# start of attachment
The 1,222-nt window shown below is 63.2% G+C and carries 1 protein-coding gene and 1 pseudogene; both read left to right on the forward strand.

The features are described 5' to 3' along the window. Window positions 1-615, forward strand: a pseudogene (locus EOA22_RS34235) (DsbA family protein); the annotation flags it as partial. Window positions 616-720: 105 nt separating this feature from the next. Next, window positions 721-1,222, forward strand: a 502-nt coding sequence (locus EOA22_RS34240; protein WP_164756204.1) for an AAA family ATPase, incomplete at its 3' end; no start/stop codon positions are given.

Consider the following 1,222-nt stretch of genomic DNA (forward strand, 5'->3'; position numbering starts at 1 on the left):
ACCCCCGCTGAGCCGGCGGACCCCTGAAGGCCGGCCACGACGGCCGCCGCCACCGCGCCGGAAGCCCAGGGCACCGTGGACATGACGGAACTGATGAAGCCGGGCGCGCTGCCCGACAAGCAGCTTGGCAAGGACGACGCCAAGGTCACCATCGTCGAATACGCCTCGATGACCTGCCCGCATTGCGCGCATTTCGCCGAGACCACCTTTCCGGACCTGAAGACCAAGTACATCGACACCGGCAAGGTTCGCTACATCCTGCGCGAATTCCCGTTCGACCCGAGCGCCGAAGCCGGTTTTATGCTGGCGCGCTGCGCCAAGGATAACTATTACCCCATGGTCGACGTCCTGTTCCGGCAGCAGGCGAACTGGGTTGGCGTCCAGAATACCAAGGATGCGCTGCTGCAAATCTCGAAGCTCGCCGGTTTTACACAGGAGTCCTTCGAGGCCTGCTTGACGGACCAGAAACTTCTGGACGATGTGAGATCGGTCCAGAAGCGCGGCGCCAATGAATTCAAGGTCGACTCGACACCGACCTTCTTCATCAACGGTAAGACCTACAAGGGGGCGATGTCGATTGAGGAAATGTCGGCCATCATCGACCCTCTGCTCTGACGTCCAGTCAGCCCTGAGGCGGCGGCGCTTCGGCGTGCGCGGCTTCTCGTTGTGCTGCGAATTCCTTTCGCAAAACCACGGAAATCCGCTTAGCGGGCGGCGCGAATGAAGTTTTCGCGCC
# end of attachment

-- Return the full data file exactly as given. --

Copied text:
The 1,222-nt window shown below is 63.2% G+C and carries 1 protein-coding gene and 1 pseudogene; both read left to right on the forward strand.

The features are described 5' to 3' along the window. Window positions 1-615, forward strand: a pseudogene (locus EOA22_RS34235) (DsbA family protein); the annotation flags it as partial. Window positions 616-720: 105 nt separating this feature from the next. Next, window positions 721-1,222, forward strand: a 502-nt coding sequence (locus EOA22_RS34240; protein WP_164756204.1) for an AAA family ATPase, incomplete at its 3' end; no start/stop codon positions are given.

Consider the following 1,222-nt stretch of genomic DNA (forward strand, 5'->3'; position numbering starts at 1 on the left):
ACCCCCGCTGAGCCGGCGGACCCCTGAAGGCCGGCCACGACGGCCGCCGCCACCGCGCCGGAAGCCCAGGGCACCGTGGACATGACGGAACTGATGAAGCCGGGCGCGCTGCCCGACAAGCAGCTTGGCAAGGACGACGCCAAGGTCACCATCGTCGAATACGCCTCGATGACCTGCCCGCATTGCGCGCATTTCGCCGAGACCACCTTTCCGGACCTGAAGACCAAGTACATCGACACCGGCAAGGTTCGCTACATCCTGCGCGAATTCCCGTTCGACCCGAGCGCCGAAGCCGGTTTTATGCTGGCGCGCTGCGCCAAGGATAACTATTACCCCATGGTCGACGTCCTGTTCCGGCAGCAGGCGAACTGGGTTGGCGTCCAGAATACCAAGGATGCGCTGCTGCAAATCTCGAAGCTCGCCGGTTTTACACAGGAGTCCTTCGAGGCCTGCTTGACGGACCAGAAACTTCTGGACGATGTGAGATCGGTCCAGAAGCGCGGCGCCAATGAATTCAAGGTCGACTCGACACCGACCTTCTTCATCAACGGTAAGACCTACAAGGGGGCGATGTCGATTGAGGAAATGTCGGCCATCATCGACCCTCTGCTCTGACGTCCAGTCAGCCCTGAGGCGGCGGCGCTTCGGCGTGCGCGGCTTCTCGTTGTGCTGCGAATTCCTTTCGCAAAACCACGGAAATCCGCTTAGCGGGCGGCGCGAATGAAGTTTTCGCGCC